Caffarelli, who is from Argentina, is the first Latin American mathematician to receive the award.

Mathematics’ Highest Prize Awarded to UT Professor from Argentina

  • Mar 28, 2023

[Editor's Note: This story is part of a Texas Global series celebrating UT Austin faculty members whose work has received international honors or awards.]

The Norwegian Academy of Science and Letters has named Luis A. Caffarelli, a professor of mathematics at The University of Texas at Austin, winner of the 2023 Abel Prize, considered the Nobel Prize equivalent in mathematics and one of the top international awards.  

Norway’s King Harald V will present the Abel Prize to Caffarelli at an award ceremony in Oslo, Norway, on May 23. Caffarelli, who is from Argentina, is the first Latin American mathematician to receive the award. 

“For more than a quarter century here at UT, Luis Caffarelli has introduced ingenious new techniques that show brilliant geometrical insight,” said Jay Hartzell, president of The University of Texas at Austin. “I can’t think of a worthier selection for the highest honor in mathematics. Changing the world starts with understanding the world, and Luis has helped to advance humanity’s understanding of some of the most formidable problems in all of mathematics. His academic family tree is part of his impact and story, too, as he has mentored dozens of stellar mathematical minds.”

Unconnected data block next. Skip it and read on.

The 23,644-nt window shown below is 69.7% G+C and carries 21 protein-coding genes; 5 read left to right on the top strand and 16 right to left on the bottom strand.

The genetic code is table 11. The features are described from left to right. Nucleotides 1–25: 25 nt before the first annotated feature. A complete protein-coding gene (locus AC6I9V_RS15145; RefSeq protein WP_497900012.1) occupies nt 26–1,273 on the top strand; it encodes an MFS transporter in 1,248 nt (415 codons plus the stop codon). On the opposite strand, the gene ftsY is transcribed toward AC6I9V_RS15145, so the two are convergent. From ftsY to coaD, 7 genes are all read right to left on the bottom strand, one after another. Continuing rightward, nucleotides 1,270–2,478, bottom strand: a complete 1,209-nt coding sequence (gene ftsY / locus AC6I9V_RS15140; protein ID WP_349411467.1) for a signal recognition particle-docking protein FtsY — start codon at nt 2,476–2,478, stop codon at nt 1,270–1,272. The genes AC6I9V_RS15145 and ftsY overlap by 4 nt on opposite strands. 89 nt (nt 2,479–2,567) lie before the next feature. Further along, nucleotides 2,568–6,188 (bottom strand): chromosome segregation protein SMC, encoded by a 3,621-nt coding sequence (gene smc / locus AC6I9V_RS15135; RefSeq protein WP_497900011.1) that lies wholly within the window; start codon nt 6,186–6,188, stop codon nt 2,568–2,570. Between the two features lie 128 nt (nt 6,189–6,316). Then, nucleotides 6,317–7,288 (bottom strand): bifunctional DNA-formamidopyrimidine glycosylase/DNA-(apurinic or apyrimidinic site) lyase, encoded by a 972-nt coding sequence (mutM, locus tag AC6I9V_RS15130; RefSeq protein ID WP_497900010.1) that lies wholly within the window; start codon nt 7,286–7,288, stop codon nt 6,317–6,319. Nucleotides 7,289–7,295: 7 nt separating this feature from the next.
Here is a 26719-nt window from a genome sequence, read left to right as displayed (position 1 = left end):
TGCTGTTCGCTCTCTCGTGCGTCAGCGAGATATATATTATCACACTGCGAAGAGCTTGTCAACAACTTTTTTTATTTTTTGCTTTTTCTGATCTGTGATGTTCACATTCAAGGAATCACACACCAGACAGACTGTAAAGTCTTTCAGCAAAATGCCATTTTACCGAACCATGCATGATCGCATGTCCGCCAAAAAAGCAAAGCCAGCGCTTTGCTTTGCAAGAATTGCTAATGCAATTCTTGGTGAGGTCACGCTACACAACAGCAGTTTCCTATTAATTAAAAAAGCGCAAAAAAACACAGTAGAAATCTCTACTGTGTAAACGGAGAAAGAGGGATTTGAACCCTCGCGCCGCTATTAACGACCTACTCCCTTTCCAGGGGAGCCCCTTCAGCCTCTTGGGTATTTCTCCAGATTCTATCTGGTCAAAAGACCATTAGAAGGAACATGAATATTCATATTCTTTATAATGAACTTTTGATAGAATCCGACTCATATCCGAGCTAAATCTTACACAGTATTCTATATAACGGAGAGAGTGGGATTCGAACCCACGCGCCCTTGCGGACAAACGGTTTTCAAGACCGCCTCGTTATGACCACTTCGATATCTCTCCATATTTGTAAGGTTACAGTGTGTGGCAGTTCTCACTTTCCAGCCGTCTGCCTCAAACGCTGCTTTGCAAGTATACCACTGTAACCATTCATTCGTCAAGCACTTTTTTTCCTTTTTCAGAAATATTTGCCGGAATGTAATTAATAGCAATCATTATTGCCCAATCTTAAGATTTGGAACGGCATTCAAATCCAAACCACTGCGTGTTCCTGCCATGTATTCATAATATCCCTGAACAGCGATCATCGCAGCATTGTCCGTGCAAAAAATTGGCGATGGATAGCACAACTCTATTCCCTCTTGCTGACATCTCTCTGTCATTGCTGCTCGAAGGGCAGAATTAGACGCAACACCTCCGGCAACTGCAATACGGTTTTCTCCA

Caffarelli, who holds the Sid W. Richardson Foundation Regents Chair in Mathematics #1 at UT Austin, has contributed extensively to our understanding of partial differential equations (PDEs) and free boundary problems. PDEs arise naturally as laws of nature, to describe phenomena as diverse as the flow of water, the shape of soap bubbles, the movement of electromagnetic waves and the growth of populations. 

The Abel Prize recognizes achievements in mathematics at any stage of a mathematician’s career and comes with a monetary award of 7.5 million Norwegian kroner, or approximately $710,000. 

A core member of the Oden Institute for Computational Engineering and Sciences and member of the National Academy of Sciences, Caffarelli has won many of his field’s top prizes and honors since joining UT Austin in 1997, including the Leroy P. Steele Prize for Lifetime Achievement in Mathematics, the Wolf Prize and the Shaw Prize.  

“Luis is one of the most deserving mathematicians alive today and one of the best mathematicians working on partial differential equations in this century or the last,” said Thomas Chen, chair of the Department of Mathematics at UT Austin. “He has trained many people who have reached the top of mathematical excellence.” 

Read more from UT News.